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Figures

Height: Architectural 143.7 m / 471 ft
Height: Occupied 125 m / 410 ft
Height: To Tip 143.7 m / 471 ft
Floors Above Ground 27
Floors Below Ground 3
# of Elevators 12
Tower GFA 53,048 m² / 571,004 ft²

Companies Involved

Owner/Developer Associated International Hotels Ltd.
Architect
Design Benoy; Rocco Design Architects Limited
Structural Engineer
Design Meinhardt
MEP Engineer
Design Meinhardt
Main Contractor Gammon Construction Limited

About iSQUARE

Fluidity and transparency of the spatial arrangement were the emphasis of the design concept for iSQUARE. The program of the building has two major components—retail shops and restaurants. The new retail experience extends up the full height of the building through a series of sky-atria that orchestrate spatial tensions in stratifications within the space. The vibrant spatial energy, in perfect accord with the bustling but somewhat chaotic contextual character of this part of Tsim Sha Tsui, is likewise manifested on the strangled and dislocated external formal treatment of the tower that allows it to stand out in the congested skyline. Oddly shaped as it may seem, the form is generated entirely in response to contextual view angles, circulation arrangements, and the functional needs of the new design brief. By drawing in the public’s participation into the architecture it permeates the public domain to the highest floors allowing the site to now assume an enhanced civic significance.

On the exterior, the two forces of fluidity and transparency are manifested through an interplay of a series of large volume glass boxes and escalator systems: the ground floor and first floor of the new building are occupied by double-story-high branded flagship shops with direct street access. A set of express escalators deliver visitors directly onto the second floor of the building—the Lobby Floor—where journeys to different destinations begin: a double volume Event Floor, Restaurant Floor, Cinema Boxes, and ultimately a 400-seat IMAX cinema, the largest in Hong Kong, floating in the sky at the top of the podium. All these express escalators are strategically placed along the Nathan Road façade as bridge connections to the various sky atria to echo the movement and dynamism in the bustling streets below.

At the top of the building, to capitalize on the breathtaking panoramic view of Victoria Harbor towards Hong Kong Island on the south, and also to positively respond to the blocky urban fabric at higher altitude, a 12-story tower housing most of the food and beverage outlets was planned and oriented for view optimization. Full-story-high vision glass panels at the three major façades have been allowed for at the tower. Balconies facing south are added to promote outdoor dining for the enjoyment of sunshine. In contrast to the tower element, where capitalization of harbor view is a major design direction, the podium portion of the building only reaches to a height similar with the existing adjoining buildings in the neighborhood, thus helping sustain continuity of the lower building line with a greater sense of urban block delineation.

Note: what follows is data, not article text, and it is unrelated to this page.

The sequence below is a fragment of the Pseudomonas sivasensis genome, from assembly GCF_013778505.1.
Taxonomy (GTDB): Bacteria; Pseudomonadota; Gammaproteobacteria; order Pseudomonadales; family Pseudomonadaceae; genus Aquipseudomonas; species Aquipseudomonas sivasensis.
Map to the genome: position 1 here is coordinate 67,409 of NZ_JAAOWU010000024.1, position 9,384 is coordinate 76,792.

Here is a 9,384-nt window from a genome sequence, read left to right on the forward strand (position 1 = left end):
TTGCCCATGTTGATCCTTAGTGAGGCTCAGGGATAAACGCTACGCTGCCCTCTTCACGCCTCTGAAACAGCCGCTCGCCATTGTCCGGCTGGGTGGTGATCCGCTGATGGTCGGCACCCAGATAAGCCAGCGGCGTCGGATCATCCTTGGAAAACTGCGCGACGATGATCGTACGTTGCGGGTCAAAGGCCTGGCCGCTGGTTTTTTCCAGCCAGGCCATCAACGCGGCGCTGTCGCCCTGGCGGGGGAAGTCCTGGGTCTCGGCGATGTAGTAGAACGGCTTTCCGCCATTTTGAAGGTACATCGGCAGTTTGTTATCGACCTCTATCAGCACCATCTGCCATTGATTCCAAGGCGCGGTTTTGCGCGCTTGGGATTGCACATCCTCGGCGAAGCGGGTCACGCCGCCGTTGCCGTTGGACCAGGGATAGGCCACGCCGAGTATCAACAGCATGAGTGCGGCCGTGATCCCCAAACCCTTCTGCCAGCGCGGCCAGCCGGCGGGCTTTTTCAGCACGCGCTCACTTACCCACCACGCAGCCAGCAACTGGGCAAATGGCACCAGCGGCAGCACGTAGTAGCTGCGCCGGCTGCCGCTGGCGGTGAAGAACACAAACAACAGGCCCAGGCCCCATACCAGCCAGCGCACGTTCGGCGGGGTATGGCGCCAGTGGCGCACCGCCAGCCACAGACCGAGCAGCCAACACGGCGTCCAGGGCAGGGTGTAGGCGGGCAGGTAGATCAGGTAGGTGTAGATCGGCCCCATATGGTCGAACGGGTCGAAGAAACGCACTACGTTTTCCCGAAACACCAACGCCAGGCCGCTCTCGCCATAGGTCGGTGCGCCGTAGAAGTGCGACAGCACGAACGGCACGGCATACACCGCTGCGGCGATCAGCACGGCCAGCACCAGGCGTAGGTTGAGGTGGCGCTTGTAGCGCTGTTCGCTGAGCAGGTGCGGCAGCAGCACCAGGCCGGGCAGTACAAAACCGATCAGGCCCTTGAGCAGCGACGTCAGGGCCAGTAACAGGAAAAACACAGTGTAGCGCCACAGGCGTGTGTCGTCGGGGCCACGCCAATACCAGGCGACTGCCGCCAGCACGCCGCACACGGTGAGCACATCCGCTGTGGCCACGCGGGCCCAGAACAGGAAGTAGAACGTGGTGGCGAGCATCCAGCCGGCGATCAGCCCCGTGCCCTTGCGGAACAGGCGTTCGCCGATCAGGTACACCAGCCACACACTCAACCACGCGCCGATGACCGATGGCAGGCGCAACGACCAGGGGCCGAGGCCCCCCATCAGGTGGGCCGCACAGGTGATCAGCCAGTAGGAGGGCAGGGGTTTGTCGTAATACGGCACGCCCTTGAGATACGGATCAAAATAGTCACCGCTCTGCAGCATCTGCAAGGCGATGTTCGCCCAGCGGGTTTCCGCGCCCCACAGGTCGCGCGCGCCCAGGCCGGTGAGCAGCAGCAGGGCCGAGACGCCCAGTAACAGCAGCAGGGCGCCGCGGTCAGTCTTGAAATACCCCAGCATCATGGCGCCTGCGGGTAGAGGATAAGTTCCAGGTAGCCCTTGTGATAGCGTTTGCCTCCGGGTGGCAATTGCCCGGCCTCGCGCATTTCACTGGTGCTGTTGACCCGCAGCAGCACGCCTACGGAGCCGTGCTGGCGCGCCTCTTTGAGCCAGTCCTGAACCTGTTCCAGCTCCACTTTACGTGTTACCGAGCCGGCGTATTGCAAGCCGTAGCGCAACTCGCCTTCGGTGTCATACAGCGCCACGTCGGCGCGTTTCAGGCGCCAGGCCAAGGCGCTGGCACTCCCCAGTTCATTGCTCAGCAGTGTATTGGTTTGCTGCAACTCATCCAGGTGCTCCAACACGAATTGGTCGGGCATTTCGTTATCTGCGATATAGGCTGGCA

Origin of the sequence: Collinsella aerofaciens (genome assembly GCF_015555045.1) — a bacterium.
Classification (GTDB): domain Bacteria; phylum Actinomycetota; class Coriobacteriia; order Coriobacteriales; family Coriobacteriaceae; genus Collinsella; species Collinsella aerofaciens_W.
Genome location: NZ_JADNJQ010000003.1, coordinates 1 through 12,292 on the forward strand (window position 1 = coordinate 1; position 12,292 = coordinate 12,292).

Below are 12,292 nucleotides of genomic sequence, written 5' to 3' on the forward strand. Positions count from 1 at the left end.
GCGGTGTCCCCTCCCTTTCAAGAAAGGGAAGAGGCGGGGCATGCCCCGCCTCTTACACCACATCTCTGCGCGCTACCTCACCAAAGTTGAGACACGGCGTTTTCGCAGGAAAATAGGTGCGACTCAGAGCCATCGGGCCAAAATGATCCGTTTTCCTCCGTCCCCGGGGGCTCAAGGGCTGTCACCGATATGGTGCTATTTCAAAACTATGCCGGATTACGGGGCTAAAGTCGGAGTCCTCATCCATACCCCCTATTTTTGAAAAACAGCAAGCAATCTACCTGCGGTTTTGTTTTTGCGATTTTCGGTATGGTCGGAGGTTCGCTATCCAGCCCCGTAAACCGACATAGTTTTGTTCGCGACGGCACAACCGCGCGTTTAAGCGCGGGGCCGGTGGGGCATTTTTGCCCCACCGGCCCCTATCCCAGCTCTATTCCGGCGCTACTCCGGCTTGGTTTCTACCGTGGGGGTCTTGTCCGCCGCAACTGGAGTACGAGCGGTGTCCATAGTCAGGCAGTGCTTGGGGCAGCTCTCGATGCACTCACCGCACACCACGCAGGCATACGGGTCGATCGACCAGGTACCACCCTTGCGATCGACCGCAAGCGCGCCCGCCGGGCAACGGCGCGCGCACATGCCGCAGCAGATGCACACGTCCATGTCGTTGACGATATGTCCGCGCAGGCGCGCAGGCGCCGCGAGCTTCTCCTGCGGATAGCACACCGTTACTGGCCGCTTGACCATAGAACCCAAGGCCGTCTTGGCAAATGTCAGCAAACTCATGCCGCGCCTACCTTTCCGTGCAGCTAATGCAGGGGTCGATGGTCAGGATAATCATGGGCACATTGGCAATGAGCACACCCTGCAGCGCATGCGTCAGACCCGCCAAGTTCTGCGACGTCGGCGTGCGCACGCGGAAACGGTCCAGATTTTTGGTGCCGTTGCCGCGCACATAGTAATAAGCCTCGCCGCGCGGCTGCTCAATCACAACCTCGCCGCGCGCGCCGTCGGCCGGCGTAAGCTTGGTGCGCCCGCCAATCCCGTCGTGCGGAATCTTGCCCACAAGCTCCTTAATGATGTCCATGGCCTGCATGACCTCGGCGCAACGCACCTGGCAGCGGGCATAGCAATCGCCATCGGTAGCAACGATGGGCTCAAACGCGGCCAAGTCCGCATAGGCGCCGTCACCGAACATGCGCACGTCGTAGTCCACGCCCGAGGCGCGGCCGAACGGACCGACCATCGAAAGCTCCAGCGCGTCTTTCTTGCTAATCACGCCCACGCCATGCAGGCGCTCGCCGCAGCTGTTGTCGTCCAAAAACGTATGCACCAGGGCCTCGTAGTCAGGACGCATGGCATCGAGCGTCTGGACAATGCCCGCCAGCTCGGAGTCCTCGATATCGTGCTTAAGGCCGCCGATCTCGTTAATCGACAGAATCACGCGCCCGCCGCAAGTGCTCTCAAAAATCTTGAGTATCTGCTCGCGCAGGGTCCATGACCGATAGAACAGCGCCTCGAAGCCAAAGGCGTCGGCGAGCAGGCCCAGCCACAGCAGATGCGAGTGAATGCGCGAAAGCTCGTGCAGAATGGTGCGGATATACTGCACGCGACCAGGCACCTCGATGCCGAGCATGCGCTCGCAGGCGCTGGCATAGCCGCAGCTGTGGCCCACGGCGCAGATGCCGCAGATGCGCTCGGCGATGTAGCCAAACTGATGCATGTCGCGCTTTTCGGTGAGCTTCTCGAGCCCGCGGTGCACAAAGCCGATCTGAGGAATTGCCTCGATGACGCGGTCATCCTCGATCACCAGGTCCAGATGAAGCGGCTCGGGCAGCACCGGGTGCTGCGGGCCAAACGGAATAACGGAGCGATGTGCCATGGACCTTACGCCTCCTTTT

For the podium, apart from the sky atria, a large portion of the podium façade is clad with a specially designed opaque curtain wall system integrated with warm white LED lights. This innovative lighting scheme gives a unique glowing lantern effect which blends well with the existing neon-covered streetscape of Nathan Road at night and yet remains visually distinctive from the rest. LED lights were strategically chosen, instead of typical metal halide lighting, for reduced energy consumption.

The use of the curtain wall system with composite backpan incorporating thermal insulation at the podium not only creates a neat and tidy outlook to the new building (unlike other typical shopping malls), but also contributes to the reduction of cooling load. Similarly, for capturing the magnificent sea view, insulated glass units consisting of double low-E glass panes are adopted at the vision panels of the tower without increasing the burden on the air-conditioning system. In order to achieve a better energy efficiency result, water-cooled chillers have also been adopted for the centralized air-conditioning system of the new building for the higher coefficient of performance (COP) as compared to air-cooled chillers.

Research Papers

Integrated and Intelligent Buildings: An Imperative to People, the Planet and the Bottom Line
26 Oct 2015 – The Future of Tall: A Selection of Written Works on Current Skyscraper Innovations


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